Among revenue stamps there are two most interesting classes--the municipal stamps of Italy and the private die or private proprietary stamps of this country. Revenue stamps are more in number than postage stamps, and, generally speaking, are more difficult to obtain, because of the higher values which the stamps represent. But the Italian municipal and the United States private die stamps will well repay the efforts of the young collector.

On one other point I wish to counsel you. Let there be consistency in your collection. By this I mean, let your stamps be all cancelled or all uncancelled!! Nothing looks so bad as to see part of a set bright and clean, and the rest all smudged with cancelling ink. Cancelled stamps are in the main much cheaper than uncancelled stamps, and the collector has less difficulty in procuring cancelled specimens than he has in procuring uncancelled specimens. In fact, one difficulty collectors of clean stamps have to contend against is that it is almost impossible to procure clean copies of some of the great rarities. But these will not trouble you for some time. Bear in mind what I said in a previous paper about putting in your collection none but perfect specimens. If you are careless on this point, you may be often imposed upon by many dealers, who will take particular pains to offer you their worst specimens.



BY F. C.

Here's my little lady, Dressed with thoughtful care, Smiling at the sunlight, Smiling at the air.

Whither, little lady, Whither shall we go? O'er the lofty hill-tops-- Through the winter's snow?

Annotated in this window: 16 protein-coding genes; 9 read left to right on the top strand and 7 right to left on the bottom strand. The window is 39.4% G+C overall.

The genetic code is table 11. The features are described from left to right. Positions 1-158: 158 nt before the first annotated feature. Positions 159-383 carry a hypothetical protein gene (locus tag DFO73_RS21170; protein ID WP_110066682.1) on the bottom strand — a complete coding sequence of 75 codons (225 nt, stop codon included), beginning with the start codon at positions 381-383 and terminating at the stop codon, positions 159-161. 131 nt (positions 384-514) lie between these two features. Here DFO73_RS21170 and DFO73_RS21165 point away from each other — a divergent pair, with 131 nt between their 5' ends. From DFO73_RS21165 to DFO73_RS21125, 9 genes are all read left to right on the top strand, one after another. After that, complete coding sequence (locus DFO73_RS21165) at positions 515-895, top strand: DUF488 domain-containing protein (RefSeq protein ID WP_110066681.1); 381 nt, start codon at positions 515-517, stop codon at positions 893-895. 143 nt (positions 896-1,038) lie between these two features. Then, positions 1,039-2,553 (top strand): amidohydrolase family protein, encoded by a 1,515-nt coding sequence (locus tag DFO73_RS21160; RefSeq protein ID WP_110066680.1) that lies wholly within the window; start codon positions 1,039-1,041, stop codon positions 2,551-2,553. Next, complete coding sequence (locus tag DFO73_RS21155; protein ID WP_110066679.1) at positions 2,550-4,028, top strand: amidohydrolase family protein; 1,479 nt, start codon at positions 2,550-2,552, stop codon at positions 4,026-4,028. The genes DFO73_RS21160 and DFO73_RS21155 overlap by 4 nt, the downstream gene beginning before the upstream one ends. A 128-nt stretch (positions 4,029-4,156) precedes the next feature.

Will you with me wander Through the copses bare, Where the dead leaves linger?-- Autumn left them there.

No, my little lady; Snows would damp your feet; Thorns would tear your jacket, Trimmed with ermine neat.

I will fetch a carriage, Drawn by ponies fine, Lined with silken cushions, Fit for lady mine.

We will drive right swiftly O'er the hill-tops then-- Drive as quick as lightning Through the merry glen.

Then my little lady Safe from harm will be, And her rich soft ermine From sharp thorns be free.

[Begun in No. 58 of HARPER'S YOUNG PEOPLE, December 7.]






Toby was about to say that he did not intend to represent the matter other than it really was, when a voice from behind the canvas screen prevented further conversation.

"Sam-u-el, come an' help me carry these things in."

Something very like a smile of satisfaction passed over Signor Castro's face as he heard this, which told him that the time for the feast was very near at hand, and the snake-charmer, as well as the Albino Children, seemed quite as much pleased as did the sword-swallower.

"You will excuse me, ladies and gentlemen," said the skeleton, in an important tone; "I must help Lilly, and then I shall have the pleasure of helping you to some of her cooking, which, if I do say it, that oughtn't, is as good as can be found in this entire country."

Then he too disappeared behind the canvas screen.

Left alone, Toby looked at the ladies, and the ladies looked at him, in perfect silence, while the sword-swallower grimly regarded all, until Mr. Treat appeared bearing on a platter an immense turkey, as nicely browned as any Thanksgiving turkey Toby ever saw. Behind him came his fat wife carrying several dishes, each one of which emitted a most fragrant odor; and as these were placed upon the table, the spirits of the sword-swallower seemed to revive, and he smiled pleasantly, while even the ladies appeared animated by the sight and odor of the good things which they were to be called upon so soon to pass judgment.